Part of Lesson Plan: Basic Element of Texture
Activity Overview / Details
Students will go out on to the campus or in the field to capture TEXTURE on film or digitally. Students need to look for objects that have light falling on them from the left or right side. Move around the subject looking for the shadows that bring out its texture. They may even need to move the subject so it becomes side lit. Side lighting brings out TEXTURE because it casts shadows! There are lots of different types of texture; smooth, bumpy, pokey, fuzzy, rough, prickly, soft, and so on. Move in as close as your camera will allow you to get a good focus and make the shot. To photograph TEXTURE from a distance is not visually effective.
1. Students need to shoot one roll of 100 ASA/24 exposures of black & white film.
2. Students need to keep in mind the position of your light source when trying to capture the TEXTURE of the subject. The subject should be side lit.
3. Students should ask if the viewer will be able to describe how each subject feels by what is seen in the photograph.
Finish project must include:
· 1 – Shooting Data Sheet. Show *bracketing settings as well as the other information asked for on the SDS.
· 1 – Contact Sheet + Test Strip.
· 2 – 5X7 Prints + Test Strips.
· 1 – 8x10 Print + Test Strip of the very best photograph from this shoot.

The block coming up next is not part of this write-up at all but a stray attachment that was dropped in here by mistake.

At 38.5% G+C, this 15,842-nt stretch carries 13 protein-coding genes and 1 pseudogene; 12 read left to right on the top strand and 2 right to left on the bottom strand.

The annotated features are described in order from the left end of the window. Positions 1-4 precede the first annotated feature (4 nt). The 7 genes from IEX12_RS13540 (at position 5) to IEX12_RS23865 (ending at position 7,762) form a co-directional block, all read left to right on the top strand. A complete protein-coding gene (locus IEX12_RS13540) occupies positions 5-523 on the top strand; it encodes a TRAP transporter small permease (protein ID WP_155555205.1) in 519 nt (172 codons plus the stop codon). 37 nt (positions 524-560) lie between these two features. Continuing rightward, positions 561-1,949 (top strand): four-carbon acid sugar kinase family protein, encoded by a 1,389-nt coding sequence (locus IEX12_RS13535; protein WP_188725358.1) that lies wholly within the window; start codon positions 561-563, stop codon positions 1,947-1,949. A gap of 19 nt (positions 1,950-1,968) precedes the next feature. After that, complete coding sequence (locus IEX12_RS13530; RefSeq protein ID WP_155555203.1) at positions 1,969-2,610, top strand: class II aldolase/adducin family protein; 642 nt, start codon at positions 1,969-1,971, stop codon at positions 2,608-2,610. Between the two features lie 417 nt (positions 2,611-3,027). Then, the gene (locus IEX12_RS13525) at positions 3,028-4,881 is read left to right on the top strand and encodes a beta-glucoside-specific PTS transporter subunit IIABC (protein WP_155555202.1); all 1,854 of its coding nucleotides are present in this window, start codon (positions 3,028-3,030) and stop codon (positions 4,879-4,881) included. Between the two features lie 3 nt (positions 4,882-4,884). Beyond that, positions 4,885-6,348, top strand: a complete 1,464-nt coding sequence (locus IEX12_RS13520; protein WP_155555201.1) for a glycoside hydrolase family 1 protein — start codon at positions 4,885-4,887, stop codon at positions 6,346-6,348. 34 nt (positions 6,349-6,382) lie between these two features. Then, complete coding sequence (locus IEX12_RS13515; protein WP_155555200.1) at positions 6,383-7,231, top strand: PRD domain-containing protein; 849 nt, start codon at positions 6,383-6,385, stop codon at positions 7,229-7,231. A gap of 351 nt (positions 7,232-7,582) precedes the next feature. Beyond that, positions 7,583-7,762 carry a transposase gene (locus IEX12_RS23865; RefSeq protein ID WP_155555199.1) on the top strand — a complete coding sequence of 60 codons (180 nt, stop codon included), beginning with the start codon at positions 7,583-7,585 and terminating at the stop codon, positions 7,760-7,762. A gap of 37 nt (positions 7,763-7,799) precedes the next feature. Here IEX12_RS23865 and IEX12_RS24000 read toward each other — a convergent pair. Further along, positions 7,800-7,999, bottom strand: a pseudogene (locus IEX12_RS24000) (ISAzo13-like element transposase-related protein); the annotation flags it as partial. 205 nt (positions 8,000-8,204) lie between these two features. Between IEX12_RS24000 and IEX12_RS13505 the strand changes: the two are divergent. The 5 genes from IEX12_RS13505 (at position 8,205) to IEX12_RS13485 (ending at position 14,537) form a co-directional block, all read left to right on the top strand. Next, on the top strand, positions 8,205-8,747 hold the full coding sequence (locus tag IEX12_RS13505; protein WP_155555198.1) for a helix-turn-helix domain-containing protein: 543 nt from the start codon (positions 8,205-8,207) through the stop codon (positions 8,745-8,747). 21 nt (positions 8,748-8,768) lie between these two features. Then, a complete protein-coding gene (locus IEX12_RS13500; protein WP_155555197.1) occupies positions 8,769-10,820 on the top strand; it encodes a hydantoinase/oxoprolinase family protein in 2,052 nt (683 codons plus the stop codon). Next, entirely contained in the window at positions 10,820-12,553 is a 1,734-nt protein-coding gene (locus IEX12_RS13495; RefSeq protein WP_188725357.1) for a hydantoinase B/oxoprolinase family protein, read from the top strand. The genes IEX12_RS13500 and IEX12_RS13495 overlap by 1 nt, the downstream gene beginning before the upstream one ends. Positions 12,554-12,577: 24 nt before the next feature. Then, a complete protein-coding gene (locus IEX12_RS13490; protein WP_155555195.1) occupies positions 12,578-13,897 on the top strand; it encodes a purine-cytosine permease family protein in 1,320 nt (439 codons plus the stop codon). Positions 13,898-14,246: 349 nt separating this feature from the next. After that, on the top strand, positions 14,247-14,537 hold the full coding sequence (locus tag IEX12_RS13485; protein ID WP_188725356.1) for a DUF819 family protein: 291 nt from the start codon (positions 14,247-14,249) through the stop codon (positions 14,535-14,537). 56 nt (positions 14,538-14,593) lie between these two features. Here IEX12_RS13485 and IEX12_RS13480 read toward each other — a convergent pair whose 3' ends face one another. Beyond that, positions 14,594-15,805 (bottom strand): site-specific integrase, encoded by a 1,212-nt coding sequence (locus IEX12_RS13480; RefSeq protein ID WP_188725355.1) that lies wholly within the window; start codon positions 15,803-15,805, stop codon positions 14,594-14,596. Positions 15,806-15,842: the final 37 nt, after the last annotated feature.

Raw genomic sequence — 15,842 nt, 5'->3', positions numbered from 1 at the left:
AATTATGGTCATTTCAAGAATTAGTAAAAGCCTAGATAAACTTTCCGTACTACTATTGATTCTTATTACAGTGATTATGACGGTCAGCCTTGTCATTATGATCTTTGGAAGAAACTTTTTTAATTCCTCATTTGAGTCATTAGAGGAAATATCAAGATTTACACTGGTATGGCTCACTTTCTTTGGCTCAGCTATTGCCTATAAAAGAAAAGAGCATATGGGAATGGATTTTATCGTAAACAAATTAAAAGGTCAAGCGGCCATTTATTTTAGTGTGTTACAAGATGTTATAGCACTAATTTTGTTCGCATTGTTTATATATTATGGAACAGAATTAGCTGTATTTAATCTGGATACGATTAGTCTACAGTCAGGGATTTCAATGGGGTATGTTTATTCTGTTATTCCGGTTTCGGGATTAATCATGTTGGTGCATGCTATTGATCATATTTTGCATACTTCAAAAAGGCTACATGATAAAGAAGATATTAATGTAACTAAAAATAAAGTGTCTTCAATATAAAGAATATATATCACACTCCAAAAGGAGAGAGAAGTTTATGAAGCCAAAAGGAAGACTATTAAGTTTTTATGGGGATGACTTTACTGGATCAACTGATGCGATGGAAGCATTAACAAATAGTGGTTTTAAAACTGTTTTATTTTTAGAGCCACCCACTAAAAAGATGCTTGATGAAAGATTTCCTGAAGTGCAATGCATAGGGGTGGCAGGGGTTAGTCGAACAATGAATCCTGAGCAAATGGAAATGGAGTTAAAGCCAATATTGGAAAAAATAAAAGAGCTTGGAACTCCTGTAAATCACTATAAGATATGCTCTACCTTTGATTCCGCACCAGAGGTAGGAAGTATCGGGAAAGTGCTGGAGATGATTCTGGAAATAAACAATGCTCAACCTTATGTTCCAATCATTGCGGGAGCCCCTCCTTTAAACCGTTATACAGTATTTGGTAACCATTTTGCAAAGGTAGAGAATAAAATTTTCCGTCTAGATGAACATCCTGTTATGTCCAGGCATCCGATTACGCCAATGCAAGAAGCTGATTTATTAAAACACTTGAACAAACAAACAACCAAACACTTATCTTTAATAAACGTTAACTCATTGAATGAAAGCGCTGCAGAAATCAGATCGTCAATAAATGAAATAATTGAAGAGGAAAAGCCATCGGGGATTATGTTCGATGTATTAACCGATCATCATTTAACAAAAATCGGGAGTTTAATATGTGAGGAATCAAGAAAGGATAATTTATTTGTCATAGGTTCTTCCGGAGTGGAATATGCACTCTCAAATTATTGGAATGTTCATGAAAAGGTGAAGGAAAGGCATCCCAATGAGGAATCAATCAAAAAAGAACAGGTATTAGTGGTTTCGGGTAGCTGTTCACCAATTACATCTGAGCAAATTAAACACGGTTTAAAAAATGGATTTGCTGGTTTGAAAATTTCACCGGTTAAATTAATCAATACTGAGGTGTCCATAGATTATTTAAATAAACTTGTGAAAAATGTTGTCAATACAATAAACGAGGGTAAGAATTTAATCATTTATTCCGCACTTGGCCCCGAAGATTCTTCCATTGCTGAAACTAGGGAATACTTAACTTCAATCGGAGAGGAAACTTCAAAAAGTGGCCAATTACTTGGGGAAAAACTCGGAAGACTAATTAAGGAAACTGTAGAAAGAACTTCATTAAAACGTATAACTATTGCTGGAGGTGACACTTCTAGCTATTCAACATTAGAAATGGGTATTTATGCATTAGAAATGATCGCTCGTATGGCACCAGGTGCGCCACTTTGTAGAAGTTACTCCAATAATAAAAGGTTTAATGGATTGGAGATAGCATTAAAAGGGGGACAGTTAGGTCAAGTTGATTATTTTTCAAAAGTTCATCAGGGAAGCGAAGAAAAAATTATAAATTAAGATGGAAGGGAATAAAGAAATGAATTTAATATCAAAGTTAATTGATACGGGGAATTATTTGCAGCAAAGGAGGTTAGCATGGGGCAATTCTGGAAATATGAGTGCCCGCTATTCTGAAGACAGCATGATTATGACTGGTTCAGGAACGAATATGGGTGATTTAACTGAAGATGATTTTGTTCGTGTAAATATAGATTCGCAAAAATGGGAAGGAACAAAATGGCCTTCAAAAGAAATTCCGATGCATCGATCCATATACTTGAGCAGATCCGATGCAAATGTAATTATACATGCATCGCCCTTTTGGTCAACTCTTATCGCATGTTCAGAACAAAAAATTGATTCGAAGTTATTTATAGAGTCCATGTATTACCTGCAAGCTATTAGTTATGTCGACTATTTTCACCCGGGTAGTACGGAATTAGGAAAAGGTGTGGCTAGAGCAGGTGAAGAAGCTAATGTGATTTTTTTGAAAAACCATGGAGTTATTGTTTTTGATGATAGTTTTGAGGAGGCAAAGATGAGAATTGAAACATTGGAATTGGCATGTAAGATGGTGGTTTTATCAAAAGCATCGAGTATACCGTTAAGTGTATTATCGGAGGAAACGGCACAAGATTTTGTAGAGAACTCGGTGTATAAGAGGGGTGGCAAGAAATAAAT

· Each print should show a different type of TEXTURE. Examples are: rough, smooth, fuzzy, furry, pokey, bumpy, etc.
· Write the type of TEXTURE on the back of each photograph you print.
In digital photography classes, students can open photographs in photoshop CS2-5 and choose File>File Info and add meta data to the photo as well as keeping a shooting data sheet. Then they can open the Photoshop Bridge program, browse, find and select the photos taken for the contact sheet by holding down the command(mac)/control(PC) key and clicking on each photo they want to place on a contact strip. Then select Tools>Photoshop>Contact Sheet and photoshop will place selected photos into a contact sheet to be saved in a student file.
*Student REMINDER: Bracketing is taking a series of three exposures of the same image. The first shot is with settings from your camera’s meter reading. The second is 1/f-stop to the right of your first setting. The third shot is 1/f-stop to the left of your first setting. Do not change your shutter speed for the series. BRACKET FOR SUCCESS!! On a digital camera, use the Program, Aperture or Manual modes to change the exposure and bracket. (see camera manuals for more details as every camera has different control specifics)